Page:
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#1 kjrwe


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Posted 02 March 2017 - 01:14 AM

I'm watching this now, and it's just as I remembered it: 


-- it seems to be a French equivalent of The Asphalt Jungle


-- it's quite violent, but in some ways more realistic than a lot of American noir (for example, the one character beating his ex-girlfriend with a belt). In a lot of the American noir, the bad boys were a bit too well-behaved outside of the times that they were committing crimes (clean language, treated their women well, etc.). 


-- the heist itself is very well done


The movie was released over 60 years ago, and it's still being watched and discussed. The film has staying power, for sure.

#2 cigarjoe


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Posted 23 February 2017 - 09:26 PM

 "RIFIFI" (love that title but still not quite sure what the appropriate English translation is: "rough and tumble"? "pitched battle" ?))



Original title Du rififi chez les hommes, so you could directly translate it as "The rough and tumble house of men" but I would say a simpler one word title could be Roughnecks.

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#3 kjrwe


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Posted 22 February 2017 - 11:04 PM

I saw this years ago. I don't remember the details, but I seem to remember how well the heist was handled - no talking and no music (if memory serves me right).


They were also more liberal than most Hollywood directors of the time with the PG-rated scenes. I recall one where I think the wife of one of the characters was splashing around the tub and the hubby was touching her (or vice versa). Something like that.


I always associate this with The Asphalt Jungle. Time for a rewatch of Rififi. Once I see it again, I'll have more to say on this thread. (I've been meaning to rewatch Diaboliques as well.)



#4 papyrusbeetle


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Posted 22 February 2017 - 02:36 PM

I think that films will be eternal. After the last speck is burned out of the husk of Earth, spaceships will be circulating with discs playing to fill the time, and that any and all movies will be being watched.

What else is there to do? There will be leisure time. Lots of it.


Long after our little civilization is gone, the movies will be known.

Film-makers are still making "TROY" and "BEN HUR"---2,000, 3,000 years after the stories happened or were imagined.

"I don't want to die."

"Neither do I, baby, but if I have to, I'm going to die last." -OUT OF THE PAST


#5 bogeyboy


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Posted 19 September 2016 - 10:14 AM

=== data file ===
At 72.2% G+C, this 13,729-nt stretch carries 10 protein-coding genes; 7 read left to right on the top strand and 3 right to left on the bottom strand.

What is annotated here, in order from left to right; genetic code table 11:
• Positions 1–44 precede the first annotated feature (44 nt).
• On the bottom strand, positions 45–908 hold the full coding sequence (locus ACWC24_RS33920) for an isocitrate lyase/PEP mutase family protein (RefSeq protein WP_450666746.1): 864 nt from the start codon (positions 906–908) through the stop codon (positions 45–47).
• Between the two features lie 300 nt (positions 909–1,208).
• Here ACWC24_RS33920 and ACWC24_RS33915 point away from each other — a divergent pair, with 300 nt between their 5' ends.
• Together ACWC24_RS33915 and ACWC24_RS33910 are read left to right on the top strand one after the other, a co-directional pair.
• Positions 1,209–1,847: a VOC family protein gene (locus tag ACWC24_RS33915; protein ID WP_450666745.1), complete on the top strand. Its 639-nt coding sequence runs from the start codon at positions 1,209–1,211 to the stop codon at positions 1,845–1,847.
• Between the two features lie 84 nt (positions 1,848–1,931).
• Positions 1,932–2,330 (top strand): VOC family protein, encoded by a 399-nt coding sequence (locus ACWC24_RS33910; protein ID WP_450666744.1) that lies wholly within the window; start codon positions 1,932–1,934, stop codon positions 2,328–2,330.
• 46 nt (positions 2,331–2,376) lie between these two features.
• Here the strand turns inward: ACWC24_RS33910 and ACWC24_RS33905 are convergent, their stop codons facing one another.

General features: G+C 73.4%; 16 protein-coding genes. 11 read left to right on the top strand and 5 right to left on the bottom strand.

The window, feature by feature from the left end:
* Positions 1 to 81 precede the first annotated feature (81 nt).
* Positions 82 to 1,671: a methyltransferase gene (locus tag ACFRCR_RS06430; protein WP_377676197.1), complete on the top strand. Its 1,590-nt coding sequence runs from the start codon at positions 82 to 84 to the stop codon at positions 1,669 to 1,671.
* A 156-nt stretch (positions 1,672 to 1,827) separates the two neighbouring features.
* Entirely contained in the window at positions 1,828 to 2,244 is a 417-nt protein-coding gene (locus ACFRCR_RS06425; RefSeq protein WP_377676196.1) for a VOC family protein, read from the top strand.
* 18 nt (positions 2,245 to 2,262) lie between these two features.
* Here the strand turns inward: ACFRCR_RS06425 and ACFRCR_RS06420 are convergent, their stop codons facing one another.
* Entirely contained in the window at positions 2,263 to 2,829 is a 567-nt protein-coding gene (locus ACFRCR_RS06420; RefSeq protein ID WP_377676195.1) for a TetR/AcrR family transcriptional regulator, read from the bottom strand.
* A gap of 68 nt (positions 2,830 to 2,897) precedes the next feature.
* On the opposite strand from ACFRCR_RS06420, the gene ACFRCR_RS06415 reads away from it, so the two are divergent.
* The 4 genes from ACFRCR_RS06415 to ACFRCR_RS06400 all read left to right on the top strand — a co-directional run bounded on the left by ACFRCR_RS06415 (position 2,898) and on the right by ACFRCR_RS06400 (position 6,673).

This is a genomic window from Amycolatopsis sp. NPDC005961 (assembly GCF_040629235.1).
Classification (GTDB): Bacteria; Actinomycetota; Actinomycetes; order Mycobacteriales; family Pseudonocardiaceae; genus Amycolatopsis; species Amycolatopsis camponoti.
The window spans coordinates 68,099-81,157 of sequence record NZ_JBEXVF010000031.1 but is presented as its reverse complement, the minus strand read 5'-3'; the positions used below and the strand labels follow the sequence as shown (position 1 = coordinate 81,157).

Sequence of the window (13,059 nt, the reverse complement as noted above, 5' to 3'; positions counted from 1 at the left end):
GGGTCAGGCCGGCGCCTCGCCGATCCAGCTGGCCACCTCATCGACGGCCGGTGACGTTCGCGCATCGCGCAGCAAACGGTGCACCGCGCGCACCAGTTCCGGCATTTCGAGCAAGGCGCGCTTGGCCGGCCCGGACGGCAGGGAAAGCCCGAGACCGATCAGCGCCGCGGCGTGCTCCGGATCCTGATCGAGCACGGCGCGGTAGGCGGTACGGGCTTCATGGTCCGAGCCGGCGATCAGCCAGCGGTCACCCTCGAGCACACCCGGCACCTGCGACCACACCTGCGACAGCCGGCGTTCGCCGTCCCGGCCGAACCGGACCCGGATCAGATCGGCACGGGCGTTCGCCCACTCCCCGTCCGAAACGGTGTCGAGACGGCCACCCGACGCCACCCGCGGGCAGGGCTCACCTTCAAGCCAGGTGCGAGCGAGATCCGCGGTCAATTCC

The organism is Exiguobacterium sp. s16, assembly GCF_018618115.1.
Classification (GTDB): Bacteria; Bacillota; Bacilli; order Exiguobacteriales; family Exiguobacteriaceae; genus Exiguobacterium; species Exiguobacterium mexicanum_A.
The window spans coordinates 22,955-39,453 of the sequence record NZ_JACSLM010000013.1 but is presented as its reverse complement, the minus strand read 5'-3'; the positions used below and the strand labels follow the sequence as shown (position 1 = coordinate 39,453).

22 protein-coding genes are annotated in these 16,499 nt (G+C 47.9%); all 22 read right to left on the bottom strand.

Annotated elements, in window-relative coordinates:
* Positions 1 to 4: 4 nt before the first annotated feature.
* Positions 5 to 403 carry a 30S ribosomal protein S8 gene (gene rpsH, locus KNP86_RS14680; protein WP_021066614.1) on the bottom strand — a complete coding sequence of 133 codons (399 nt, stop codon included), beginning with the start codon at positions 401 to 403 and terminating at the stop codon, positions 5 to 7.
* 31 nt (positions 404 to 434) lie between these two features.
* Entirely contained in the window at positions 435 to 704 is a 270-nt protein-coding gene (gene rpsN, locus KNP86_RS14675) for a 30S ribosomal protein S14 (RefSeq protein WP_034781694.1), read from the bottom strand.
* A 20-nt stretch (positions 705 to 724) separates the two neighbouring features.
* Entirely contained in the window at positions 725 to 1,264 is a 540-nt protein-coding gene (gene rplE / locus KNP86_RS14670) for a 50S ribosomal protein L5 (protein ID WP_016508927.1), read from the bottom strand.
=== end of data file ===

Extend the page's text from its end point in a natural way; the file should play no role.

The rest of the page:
I continue in my pursuit of watching and blogging about the films of Jules Dassin.  I watched "Rififi" (1955) last night.  It was not my first time catching this intriguing and very well made heist film but it was the first time I studied the movie.  I can't just watch a movie if I am going to write about it, I need to absorb it, take it in, chew on it and then hopefully spit it out and discourse about it with some intelligence.

      I want to begin with a fitting nihilistic question: does any of this matter?  Will  these films and the men (and women) who made them survive? Will people be talking about them fifty years from now?  A hundred?  A thousand?  I love film and think it is an important, relevant art form.   I imagine anyone reading this feels the same way.  I hope others do too and that those who follow after us will treat these movies with reverence and respect and most of all  enjoy them.  On to Rififi...

     "RIFIFI" (love that title but still not quite sure what the appropriate English translation is: "rough and tumble"? "pitched battle" ?)) is a 1955 French heist film directed by the American Jules Dassin.  It opens in typical nourish fashion, a smoky room where a card game is in full swing.  Our (anti) hero Tony "le Stephanois" is losing badly and contacts his godson Jo (Carl Mohner) for help.  Jo convinces him to abandon  the game and proposes another way to make money: robbing the baubles in the window of a jewelry  store.  Thus the story is set in motion.  After initial hesitation Tony agrees and proposes they steal not the  jewels but the contents in the safe which will be a more lucrative payoff.  Already Dassin has made us aware that there will be a cost to this endeavor.  He juxtaposes the card game with the cozy, warm, light filled home life of Jo the Swede.  He is happy with his wife and child but a price will be paid for his return to crime.  They enlist two more men to help with the heist: Mario, a goofy Italian with an adoring mate and Cesar  (played by Dassin himself) a safecracker who is beckoned by Mario and comes from Italy.  I liked Jean Servais who is the epitome of "world weary".  Bags under his eyes, cigarette hanging out of his mouth this guy has been to hell and back.  He is just out of prison and seemingly has nothing to lose.  There is a shocking scene where he confronts his unfaithful girlfriend and brutally horse whips her. Wow! What is the role of women in film noir?  Is there an underlying theme of misogyny in these movies?  In Dassin's films?  Googie Withers in "Night and the City"?   Barbara Lawrence in "Thieves Highway"? I would say maybe not because he likes to balance the treacherous or unfaithful dame with the "Good" one: Gene Tierney, Valentina Cortese, the wife in "Rififi"  Even Mado, Tony's unfaithful girl chooses to return to him.  She is the balance contained within one woman.  These films are so male driven that women often get reduced to playing secondary roles or are scheming, deceitful leads (Barbara Stanwyck in "Double Indemnity").  As a self proclaiming feminist when are the ladies gonna knock off the safe, pull off the heist or rip off the racetrack.  Not during the Golden Age of Hollywood; not even in Europe during the fifties.  We would have to wait for 1991's "Thelma and Louise"  or 1996's "Bound."  I am digressing but I love movies and could spend all day writing about them.  Back to "Rififi."  Our boys are successful with the heist; it is choreographed beautifully without dialogue and limited sound.  Better film critics than I have written about this most famous of scenes.  I prefer the human elements of this movie.  Plus I have to be going five minutes.  How to wrap this up in an intelligent and worthwhile way?  The whole thing unravels of course ending in the deaths of all four of our protagonists.  That the reason for their demise lies indirectly at the feet of a female is worth noting.  Sandwiched between John Huston's "The Asphalt Jungle" (1950) and Stanley Kubrick's "The Killing" (1956) "Rififi" completes the third side of this triangle of great heist movies